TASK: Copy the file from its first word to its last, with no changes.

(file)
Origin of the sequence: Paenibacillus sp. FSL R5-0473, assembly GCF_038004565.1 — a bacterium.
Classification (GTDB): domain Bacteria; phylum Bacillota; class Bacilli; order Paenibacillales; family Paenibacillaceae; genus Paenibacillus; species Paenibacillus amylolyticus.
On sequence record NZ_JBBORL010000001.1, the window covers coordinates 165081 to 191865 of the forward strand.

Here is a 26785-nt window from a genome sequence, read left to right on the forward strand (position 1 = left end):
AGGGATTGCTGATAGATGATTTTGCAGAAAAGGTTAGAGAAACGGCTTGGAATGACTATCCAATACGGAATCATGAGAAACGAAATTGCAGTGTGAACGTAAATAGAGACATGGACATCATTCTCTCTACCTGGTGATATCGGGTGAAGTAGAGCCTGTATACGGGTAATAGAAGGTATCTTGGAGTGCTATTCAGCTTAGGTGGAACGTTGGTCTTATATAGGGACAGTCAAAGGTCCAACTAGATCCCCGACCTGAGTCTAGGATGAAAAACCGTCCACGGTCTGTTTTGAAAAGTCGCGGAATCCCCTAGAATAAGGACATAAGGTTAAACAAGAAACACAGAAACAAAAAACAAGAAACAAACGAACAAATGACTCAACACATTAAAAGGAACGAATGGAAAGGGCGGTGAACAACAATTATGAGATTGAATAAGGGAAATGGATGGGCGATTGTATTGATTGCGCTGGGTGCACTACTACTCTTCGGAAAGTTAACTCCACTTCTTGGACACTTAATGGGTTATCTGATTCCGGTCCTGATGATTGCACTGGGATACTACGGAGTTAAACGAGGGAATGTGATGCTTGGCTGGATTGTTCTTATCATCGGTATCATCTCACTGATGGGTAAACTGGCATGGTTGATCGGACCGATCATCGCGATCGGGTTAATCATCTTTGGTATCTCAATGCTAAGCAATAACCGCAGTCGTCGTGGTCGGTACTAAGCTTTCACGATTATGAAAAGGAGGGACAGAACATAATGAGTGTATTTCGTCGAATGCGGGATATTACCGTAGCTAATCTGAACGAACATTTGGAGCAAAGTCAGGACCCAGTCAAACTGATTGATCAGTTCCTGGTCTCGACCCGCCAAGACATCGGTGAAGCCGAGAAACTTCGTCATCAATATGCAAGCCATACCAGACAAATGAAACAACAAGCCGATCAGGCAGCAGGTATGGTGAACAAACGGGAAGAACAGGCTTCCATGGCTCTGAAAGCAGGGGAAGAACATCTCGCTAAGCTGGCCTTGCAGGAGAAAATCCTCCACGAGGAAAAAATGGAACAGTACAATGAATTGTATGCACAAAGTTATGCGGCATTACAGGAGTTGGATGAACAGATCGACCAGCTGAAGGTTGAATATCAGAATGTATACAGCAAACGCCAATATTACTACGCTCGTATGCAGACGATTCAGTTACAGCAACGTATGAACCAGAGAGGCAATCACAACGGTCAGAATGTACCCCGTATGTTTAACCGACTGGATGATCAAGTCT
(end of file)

Origin of the sequence: Paenibacillus sp. FSL R5-0473, assembly GCF_038004565.1 — a bacterium.
Classification (GTDB): domain Bacteria; phylum Bacillota; class Bacilli; order Paenibacillales; family Paenibacillaceae; genus Paenibacillus; species Paenibacillus amylolyticus.
On sequence record NZ_JBBORL010000001.1, the window covers coordinates 165081 to 191865 of the forward strand.

Here is a 26785-nt window from a genome sequence, read left to right on the forward strand (position 1 = left end):
AGGGATTGCTGATAGATGATTTTGCAGAAAAGGTTAGAGAAACGGCTTGGAATGACTATCCAATACGGAATCATGAGAAACGAAATTGCAGTGTGAACGTAAATAGAGACATGGACATCATTCTCTCTACCTGGTGATATCGGGTGAAGTAGAGCCTGTATACGGGTAATAGAAGGTATCTTGGAGTGCTATTCAGCTTAGGTGGAACGTTGGTCTTATATAGGGACAGTCAAAGGTCCAACTAGATCCCCGACCTGAGTCTAGGATGAAAAACCGTCCACGGTCTGTTTTGAAAAGTCGCGGAATCCCCTAGAATAAGGACATAAGGTTAAACAAGAAACACAGAAACAAAAAACAAGAAACAAACGAACAAATGACTCAACACATTAAAAGGAACGAATGGAAAGGGCGGTGAACAACAATTATGAGATTGAATAAGGGAAATGGATGGGCGATTGTATTGATTGCGCTGGGTGCACTACTACTCTTCGGAAAGTTAACTCCACTTCTTGGACACTTAATGGGTTATCTGATTCCGGTCCTGATGATTGCACTGGGATACTACGGAGTTAAACGAGGGAATGTGATGCTTGGCTGGATTGTTCTTATCATCGGTATCATCTCACTGATGGGTAAACTGGCATGGTTGATCGGACCGATCATCGCGATCGGGTTAATCATCTTTGGTATCTCAATGCTAAGCAATAACCGCAGTCGTCGTGGTCGGTACTAAGCTTTCACGATTATGAAAAGGAGGGACAGAACATAATGAGTGTATTTCGTCGAATGCGGGATATTACCGTAGCTAATCTGAACGAACATTTGGAGCAAAGTCAGGACCCAGTCAAACTGATTGATCAGTTCCTGGTCTCGACCCGCCAAGACATCGGTGAAGCCGAGAAACTTCGTCATCAATATGCAAGCCATACCAGACAAATGAAACAACAAGCCGATCAGGCAGCAGGTATGGTGAACAAACGGGAAGAACAGGCTTCCATGGCTCTGAAAGCAGGGGAAGAACATCTCGCTAAGCTGGCCTTGCAGGAGAAAATCCTCCACGAGGAAAAAATGGAACAGTACAATGAATTGTATGCACAAAGTTATGCGGCATTACAGGAGTTGGATGAACAGATCGACCAGCTGAAGGTTGAATATCAGAATGTATACAGCAAACGCCAATATTACTACGCTCGTATGCAGACGATTCAGTTACAGCAACGTATGAACCAGAGAGGCAATCACAACGGTCAGAATGTACCCCGTATGTTTAACCGACTGGATGATCAAGTCT